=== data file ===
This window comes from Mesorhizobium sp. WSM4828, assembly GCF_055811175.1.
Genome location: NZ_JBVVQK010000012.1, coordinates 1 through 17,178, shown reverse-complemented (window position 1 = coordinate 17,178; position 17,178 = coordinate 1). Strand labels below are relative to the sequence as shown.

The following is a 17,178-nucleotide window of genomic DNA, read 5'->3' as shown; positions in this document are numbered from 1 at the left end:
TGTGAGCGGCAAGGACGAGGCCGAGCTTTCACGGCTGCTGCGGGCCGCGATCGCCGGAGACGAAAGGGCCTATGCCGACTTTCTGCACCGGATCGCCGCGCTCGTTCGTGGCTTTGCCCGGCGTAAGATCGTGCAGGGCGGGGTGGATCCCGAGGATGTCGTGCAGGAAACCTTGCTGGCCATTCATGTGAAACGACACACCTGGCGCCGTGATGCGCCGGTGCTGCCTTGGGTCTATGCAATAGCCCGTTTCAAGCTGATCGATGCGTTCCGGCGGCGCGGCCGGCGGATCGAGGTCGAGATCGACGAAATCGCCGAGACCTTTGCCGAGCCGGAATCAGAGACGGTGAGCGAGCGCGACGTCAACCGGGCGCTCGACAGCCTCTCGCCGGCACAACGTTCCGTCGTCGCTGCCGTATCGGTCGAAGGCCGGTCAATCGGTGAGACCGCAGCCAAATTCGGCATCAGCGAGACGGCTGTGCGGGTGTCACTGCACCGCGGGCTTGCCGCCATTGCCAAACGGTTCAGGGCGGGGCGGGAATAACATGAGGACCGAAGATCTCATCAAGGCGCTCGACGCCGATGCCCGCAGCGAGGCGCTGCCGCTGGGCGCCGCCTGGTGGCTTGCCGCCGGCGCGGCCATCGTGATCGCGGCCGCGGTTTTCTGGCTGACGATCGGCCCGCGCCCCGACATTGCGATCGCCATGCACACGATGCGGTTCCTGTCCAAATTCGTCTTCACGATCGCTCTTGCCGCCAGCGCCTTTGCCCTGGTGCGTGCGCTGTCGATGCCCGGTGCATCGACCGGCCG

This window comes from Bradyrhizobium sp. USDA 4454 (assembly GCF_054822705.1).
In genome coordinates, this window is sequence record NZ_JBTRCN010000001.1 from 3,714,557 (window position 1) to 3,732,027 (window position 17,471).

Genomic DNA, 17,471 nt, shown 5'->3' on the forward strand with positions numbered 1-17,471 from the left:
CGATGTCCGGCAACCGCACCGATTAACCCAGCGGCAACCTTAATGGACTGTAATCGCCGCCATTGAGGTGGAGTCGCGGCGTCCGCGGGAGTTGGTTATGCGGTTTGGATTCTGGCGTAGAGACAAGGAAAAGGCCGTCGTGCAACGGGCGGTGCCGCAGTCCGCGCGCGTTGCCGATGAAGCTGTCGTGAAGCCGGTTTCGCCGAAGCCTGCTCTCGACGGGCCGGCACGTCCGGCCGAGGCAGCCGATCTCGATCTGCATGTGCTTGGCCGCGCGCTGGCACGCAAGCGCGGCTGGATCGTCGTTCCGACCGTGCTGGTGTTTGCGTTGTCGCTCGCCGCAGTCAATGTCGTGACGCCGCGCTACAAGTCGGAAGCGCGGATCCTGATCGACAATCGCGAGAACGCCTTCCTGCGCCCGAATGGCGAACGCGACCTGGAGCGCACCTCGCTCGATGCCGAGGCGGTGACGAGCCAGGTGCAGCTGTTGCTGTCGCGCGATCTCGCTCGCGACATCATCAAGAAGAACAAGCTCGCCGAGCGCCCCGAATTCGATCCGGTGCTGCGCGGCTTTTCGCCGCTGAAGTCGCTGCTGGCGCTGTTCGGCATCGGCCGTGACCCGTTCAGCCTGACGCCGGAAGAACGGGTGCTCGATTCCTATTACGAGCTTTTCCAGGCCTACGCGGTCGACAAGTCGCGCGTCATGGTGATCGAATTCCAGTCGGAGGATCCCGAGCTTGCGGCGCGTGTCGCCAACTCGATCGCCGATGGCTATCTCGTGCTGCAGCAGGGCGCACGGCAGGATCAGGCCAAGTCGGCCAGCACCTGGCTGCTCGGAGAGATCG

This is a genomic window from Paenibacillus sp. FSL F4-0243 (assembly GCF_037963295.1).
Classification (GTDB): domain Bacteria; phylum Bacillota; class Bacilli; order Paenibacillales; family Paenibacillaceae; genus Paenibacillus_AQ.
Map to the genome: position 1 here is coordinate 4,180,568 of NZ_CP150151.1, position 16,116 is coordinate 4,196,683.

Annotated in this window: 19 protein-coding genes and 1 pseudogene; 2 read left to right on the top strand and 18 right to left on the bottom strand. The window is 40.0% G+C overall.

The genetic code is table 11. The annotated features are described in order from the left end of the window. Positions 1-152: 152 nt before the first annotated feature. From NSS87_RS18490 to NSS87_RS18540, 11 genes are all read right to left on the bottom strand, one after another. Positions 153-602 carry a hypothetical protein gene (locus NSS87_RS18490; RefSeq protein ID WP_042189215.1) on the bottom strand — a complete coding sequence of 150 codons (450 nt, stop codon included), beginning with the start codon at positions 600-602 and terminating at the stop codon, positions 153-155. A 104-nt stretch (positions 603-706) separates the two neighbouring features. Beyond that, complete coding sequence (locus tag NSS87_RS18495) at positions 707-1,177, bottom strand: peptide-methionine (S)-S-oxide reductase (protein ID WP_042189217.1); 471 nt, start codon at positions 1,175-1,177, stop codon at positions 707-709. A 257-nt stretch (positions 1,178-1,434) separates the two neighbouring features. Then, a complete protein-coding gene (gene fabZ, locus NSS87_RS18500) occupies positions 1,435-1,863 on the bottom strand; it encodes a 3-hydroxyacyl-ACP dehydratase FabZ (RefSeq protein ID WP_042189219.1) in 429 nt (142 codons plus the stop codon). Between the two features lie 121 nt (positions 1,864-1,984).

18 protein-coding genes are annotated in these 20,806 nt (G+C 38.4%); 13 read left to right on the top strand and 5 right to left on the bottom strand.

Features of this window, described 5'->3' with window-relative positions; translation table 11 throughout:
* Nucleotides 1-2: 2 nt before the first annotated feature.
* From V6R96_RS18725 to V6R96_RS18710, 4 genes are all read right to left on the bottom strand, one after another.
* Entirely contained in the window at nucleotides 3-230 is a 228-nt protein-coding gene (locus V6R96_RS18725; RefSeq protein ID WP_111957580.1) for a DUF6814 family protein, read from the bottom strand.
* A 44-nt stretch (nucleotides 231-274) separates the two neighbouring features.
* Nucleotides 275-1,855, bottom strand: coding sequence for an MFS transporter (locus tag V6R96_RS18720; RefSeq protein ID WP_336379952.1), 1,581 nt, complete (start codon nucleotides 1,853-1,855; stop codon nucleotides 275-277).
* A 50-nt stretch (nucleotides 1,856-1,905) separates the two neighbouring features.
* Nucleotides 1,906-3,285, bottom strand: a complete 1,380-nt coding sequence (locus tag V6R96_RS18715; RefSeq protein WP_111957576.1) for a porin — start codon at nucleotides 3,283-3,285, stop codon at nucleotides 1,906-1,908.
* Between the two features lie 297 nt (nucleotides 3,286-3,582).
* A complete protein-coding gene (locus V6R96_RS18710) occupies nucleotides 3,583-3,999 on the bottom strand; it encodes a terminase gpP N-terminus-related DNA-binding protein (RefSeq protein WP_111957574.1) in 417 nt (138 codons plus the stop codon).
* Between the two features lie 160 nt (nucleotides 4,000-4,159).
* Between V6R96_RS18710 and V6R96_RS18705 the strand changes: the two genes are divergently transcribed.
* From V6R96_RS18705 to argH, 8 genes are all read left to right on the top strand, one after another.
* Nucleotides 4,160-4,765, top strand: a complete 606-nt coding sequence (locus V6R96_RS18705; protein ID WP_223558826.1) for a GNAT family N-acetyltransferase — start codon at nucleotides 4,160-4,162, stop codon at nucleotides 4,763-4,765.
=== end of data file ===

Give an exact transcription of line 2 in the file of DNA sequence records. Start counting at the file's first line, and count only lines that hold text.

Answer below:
Genome location: NZ_JBVVQK010000012.1, coordinates 1 through 17,178, shown reverse-complemented (window position 1 = coordinate 17,178; position 17,178 = coordinate 1). Strand labels below are relative to the sequence as shown.